Now that McConnell has proposed a plan to effectively give President Obama carte blanche to raise the debt limit, it’s time for DeMint to declare that — if the McConnell plan goes through — the deal
The McConnell proposal is not a “contingency plan” — it is a sellout. As put forward by the Republican leader last week, it gives President Obama exactly what he asked for at the start of the negotiations: a “clean” debt limit increase. All Republicans get in exchange are clean hands. In this sense, it is politically brilliant. Congress votes to temporarily surrender its power to approve any increase in the debt ceiling to the president, who can then raise the debt ceiling by $2.5 trillion in three increments. Obama would have to list corresponding cuts in spending that all sides know will never be enacted. And Republicans can vote to disapprove each debt limit increase, knowing full well that they cannot stop it without a veto-proof majority. This allows Republicans to claim to have voted against raising the debt limit, when they really voted to allow it. Obama gets to drive up the debt, and thus drive our economy off a cliff — but with no GOP fingerprints.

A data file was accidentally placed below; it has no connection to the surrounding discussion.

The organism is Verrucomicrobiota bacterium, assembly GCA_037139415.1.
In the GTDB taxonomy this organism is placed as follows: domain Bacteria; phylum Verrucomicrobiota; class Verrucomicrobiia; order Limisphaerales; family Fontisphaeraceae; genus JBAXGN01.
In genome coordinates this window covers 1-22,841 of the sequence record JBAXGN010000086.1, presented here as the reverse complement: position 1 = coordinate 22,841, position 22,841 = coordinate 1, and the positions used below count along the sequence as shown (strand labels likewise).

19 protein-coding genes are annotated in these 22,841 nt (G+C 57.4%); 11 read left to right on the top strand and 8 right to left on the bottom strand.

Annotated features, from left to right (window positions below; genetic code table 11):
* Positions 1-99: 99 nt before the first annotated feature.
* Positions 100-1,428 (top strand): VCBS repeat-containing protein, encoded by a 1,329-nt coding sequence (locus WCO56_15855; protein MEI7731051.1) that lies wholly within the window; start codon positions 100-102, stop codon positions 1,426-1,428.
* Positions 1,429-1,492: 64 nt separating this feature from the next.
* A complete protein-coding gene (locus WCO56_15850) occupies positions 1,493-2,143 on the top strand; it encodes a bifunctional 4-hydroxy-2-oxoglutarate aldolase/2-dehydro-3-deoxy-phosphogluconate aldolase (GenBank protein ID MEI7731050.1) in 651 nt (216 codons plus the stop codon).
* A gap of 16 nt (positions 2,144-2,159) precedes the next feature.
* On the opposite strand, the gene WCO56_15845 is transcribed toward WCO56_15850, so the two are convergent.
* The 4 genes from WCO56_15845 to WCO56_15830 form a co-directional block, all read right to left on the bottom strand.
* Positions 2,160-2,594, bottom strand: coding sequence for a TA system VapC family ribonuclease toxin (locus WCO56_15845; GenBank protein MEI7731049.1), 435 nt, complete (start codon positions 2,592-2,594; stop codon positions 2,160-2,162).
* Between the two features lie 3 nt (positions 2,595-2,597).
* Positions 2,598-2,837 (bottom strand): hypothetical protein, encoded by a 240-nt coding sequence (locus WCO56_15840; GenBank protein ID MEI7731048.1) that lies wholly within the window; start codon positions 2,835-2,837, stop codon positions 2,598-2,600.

This is an insult to conservative voters, who are expected to buy Republican claims that they opposed raising the debt limit when they were in fact co-conspirators in raising it with little or nothing in exchange. Even the “hybrid” plan McConnell and Reid are reportedly discussing would cut spending by about $1 trillion less than it raises the debt limit — an abandonment of the GOP goal to ensure that spending cuts are equal to or greater than any increase in debt authority the president is given.